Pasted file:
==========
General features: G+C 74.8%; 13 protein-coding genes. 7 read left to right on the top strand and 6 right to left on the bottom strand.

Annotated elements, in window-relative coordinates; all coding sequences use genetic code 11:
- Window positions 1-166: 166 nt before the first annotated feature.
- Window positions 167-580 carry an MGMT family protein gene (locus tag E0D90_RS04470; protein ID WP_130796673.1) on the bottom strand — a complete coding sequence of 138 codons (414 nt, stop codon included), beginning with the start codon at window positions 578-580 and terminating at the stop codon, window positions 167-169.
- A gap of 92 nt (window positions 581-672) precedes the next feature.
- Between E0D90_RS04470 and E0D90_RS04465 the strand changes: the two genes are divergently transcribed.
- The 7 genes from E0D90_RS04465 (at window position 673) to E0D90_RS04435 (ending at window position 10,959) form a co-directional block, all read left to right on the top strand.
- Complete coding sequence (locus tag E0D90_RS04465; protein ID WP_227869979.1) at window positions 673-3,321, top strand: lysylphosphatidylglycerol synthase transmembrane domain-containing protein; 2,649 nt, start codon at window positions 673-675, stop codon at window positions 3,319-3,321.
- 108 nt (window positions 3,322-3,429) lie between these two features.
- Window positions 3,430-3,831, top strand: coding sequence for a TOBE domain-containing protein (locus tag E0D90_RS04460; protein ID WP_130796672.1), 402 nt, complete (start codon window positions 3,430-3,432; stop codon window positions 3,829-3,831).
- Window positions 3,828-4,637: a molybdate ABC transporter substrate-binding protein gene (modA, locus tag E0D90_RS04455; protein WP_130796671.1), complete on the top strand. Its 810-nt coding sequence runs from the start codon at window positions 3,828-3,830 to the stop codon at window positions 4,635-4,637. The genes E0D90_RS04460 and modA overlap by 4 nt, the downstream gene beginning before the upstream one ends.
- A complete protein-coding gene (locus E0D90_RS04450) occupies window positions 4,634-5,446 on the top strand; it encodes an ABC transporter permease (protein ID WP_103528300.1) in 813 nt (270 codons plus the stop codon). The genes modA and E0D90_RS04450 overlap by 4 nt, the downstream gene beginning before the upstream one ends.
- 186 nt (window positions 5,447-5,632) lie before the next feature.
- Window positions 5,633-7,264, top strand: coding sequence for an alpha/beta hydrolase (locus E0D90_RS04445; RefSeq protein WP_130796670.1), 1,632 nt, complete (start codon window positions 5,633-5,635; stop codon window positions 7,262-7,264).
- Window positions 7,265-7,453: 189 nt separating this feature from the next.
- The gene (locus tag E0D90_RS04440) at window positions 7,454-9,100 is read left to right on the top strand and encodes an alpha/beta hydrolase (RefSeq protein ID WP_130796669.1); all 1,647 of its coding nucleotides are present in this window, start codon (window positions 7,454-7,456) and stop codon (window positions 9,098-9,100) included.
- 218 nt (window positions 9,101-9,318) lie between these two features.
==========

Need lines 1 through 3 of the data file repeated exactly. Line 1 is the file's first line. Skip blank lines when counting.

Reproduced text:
General features: G+C 74.8%; 13 protein-coding genes. 7 read left to right on the top strand and 6 right to left on the bottom strand.

Annotated elements, in window-relative coordinates; all coding sequences use genetic code 11:
- Window positions 1-166: 166 nt before the first annotated feature.